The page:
No money for police in standoff, judge rules
Police cannot expect to be reimbursed by a defendant for overtime hours or the cost of bringing on additional officers for actions leading to an arrest of a Craig man, according to the ruling of a district court judge Tuesday.
Prosecutors from the 14th Judicial District Attorney’s Office requested $4,000 reimbursement to the Craig Police Department from Jonathon Crook. Crook, 24, was arrested in connection with a domestic violence incident July 26. A 12-hour standoff ensued when police received information that Crook was inside his Barclay Street home and allegedly armed with a “sawed-off” shotgun.
Crook’s attorney, Ron Smith, argued that, according to Colorado law, restitution charges could be granted only to victims. The police department doesn’t constitute a “victim” in this case, he said.
Moffat County District Court Judge Michael O’Hara agreed.
“I’ve just never heard of this happening before in my practice of criminal law for 18 years and 2 1/2 years as a judge,” he said. “I’ve never heard of a judge granting this request anywhere.”
O’Hara asked prosecutors to provide evidence of another case in which a police department recovered restitution costs in connection with an arrest, but the prosecution was unable to do so.
Instead, district attorneys asked whether the costs could be reimbursed as fees associated with prosecution. Costs for prosecution can be reimbursed for specific reasons such as those for jury trials, the cost of obtaining an interpreter, travel expenses or entering a diversion program, O’Hara read from a statute.
“As much as this seems to be unfair, I’m sorry, there doesn’t appear to be any authority for this,” O’Hara explained to police in the courtroom about his ruling.
Craig police Lt. Jerry De—-Long said that although the department won’t be reimbursed for the incident, officers would handle the situation the same way if it happened again.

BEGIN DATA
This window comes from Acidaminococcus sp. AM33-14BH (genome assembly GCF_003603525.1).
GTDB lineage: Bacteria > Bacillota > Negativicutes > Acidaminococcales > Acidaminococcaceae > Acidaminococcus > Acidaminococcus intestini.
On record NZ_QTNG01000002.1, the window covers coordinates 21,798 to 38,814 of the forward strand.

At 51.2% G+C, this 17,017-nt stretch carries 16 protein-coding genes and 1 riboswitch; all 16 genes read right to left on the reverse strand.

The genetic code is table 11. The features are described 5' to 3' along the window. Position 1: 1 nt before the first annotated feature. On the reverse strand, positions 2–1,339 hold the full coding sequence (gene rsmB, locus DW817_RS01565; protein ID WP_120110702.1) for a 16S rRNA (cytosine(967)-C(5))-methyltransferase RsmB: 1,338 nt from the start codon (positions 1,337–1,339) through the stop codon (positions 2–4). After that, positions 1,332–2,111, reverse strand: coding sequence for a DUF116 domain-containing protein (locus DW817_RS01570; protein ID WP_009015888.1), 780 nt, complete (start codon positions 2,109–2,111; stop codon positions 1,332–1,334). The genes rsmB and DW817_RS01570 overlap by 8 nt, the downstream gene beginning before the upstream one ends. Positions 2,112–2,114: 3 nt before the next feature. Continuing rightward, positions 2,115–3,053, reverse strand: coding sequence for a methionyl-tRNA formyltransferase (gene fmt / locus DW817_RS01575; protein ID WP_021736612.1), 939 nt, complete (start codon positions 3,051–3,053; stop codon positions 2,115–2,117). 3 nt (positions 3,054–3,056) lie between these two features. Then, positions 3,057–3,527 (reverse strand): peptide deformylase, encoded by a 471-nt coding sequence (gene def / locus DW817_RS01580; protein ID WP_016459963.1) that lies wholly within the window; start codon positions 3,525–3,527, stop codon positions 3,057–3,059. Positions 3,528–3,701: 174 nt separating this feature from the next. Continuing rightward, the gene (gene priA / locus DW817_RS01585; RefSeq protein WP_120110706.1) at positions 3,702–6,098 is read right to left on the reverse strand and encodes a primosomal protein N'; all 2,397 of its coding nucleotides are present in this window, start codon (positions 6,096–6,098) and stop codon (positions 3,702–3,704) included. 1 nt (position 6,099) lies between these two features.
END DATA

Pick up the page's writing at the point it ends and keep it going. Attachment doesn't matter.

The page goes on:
“That’s the safest way,” DeLong said.
Crook was taken into custody without incident at about 4 a.m. July 27 after officers threw a gas canister into the home, capping off 12 hours of police trying to get Crook to come out. Crook was sleeping in the house, and his father could not physically remove him, Crook’s lawyer said at Tuesday’s hearing.
Craig City Attorney Kenneth Wohl said he wasn’t sure whether the city would press for restitution costs through a civil case. He said he would have to take into consideration the fact that O’Hara already denied reimbursement to city police. Wohl said he also would have to consider the defendant’s ability to pay such costs.
Smith said after the hearing that he hoped law enforcement and the judicial system would let the issue rest because his client successfully has completed treatment to overcome addictions to drugs and alcohol.
“John is one of the few people going through the system that has gotten his life back together,” Smith said. “I wish they would let it drop instead of harassing him.”
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